Linette Bernard, Communications Director
What does it take for a non-releasable raptor to become an education bird? There is much adjustment. Everything for the bird is new. There is much for the handler to learn as well, as each education bird is unique with their own tolerances. Most education birds have a permanent injury, often to a wing or an eye. The ability of each bird is taken into consideration as training is planned.
Any interaction between a handler and the education raptor (you could substitute owner and their dog, owner and horse or mule, 4-H or FFA member and their livestock project, you get the idea) is a time when training takes place. Every interaction is a moment for training. We strive for these interactions to always be positive. This training continues for as long as the bird is on the education team.
I know horses and eagles are very different critters, starting with one being a prey animal and the other predator. However, I think the words of renowned horseman Ray Hunt speak volumes: “Fix it up and let it work.”
Break down the end goal into steps that are achievable, build in successes – ‘fix it up and let it work.’ That means you can’t expect a new education bird to be program-ready as soon as the jesses are on. Education bird training at SOAR builds on experiences. Repetition and consistency are key in training – not just for ambassadors-in-training, but for our mule and horses.
Education birds and training require equipment… gloves, jesses, bracelets, swivels, leashes, jesse extenders, safe perches, bathing pools, weathering area, carry crate or travel crate, perches in the travel crate, spray bottles, shade tent, and let’s not forget a high-quality diet! Oh… and time! Thank you to everyone that has purchased equipment from our Amazon Wish List needed for our ambassador team!
There are a couple birds that are in early stages of training to join a SOAR educator at programs. Our peregrine falcon, Pearl, recently passed – she was quite up in years. A retired falconry peregrine will be joining the education team, but she is just starting her training.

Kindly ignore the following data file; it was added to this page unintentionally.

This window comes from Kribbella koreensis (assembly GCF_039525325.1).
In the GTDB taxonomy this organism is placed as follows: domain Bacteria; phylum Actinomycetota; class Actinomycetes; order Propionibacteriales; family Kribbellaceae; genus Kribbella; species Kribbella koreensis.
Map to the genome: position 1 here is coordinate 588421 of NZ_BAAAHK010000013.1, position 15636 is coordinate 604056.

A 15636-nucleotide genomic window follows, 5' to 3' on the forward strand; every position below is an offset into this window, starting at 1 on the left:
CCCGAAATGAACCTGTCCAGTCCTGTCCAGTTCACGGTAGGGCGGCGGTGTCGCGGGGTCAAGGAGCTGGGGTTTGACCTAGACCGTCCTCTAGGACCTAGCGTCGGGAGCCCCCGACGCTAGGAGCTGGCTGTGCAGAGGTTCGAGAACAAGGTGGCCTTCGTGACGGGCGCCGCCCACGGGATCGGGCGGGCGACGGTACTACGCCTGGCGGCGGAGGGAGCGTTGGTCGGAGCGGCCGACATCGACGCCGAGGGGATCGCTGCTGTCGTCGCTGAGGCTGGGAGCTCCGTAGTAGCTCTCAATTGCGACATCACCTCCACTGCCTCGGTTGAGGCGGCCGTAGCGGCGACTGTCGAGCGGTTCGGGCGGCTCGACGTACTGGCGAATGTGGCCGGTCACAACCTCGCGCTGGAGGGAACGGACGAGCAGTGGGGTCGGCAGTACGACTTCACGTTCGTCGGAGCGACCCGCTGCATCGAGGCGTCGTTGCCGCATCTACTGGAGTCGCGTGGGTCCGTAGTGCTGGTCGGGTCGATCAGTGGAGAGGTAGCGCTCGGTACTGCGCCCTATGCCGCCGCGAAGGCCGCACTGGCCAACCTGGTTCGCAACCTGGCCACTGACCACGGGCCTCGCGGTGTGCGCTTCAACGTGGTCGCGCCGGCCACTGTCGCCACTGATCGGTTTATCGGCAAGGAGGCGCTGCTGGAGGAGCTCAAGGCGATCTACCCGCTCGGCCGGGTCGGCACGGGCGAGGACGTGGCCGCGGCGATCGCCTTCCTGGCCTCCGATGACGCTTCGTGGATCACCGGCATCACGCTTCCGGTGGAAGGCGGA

Juvenile eagle, Decorah, continues to be exposed to new experiences. Every day possible, Decorah is in a weathering area. That means practice being on the fist, transferring to the bow perch, and more! Decorah is learning to balance with only one moveable wing. While on the bow perch, Decorah is gaining experience with distractions of people walking about, vehicles coming and going, wild birds flying past, and even people stopping to sit and visit. More than once, family and friends visiting Kay’s family sat near the weathering area where Decorah was sitting on a bow perch, and were treated to an impromptu program from Kay.
Riding in a travel crate in the vehicle is another skill to be learned.
All these experiences will build Decorah’s confidence so that new and different experiences can be introduced – different locations, different sizes of audience, different times of the year, and different ages of the audience. Being in these different situations also gives Kay an understanding of Decorah’s current comfort level with different settings.
SOAR tries to match the best education bird for the requested programs – knowing that some ambassadors do better in certain situations. We also work with the organizations that invite SOAR to get the right setting for the ambassadors. We consider the temperature and bugs, indoors versus outdoors, room arrangement, and potential distractions while working on program details. The audience may need to be flexible and almost everyone attending learns how to applaud in sign language.
Decorah continues his work toward becoming a SOAR education ambassador, he’s doing great and showing signs of being a wonderful addition to the “team.” As noted, each of our education ambassadors have their own unique responses to training. Those will become more and more apparent with Decorah in the weeks and months to come. We really watch each bird to read what s/he is comfortable with and remove the uncomfortable things!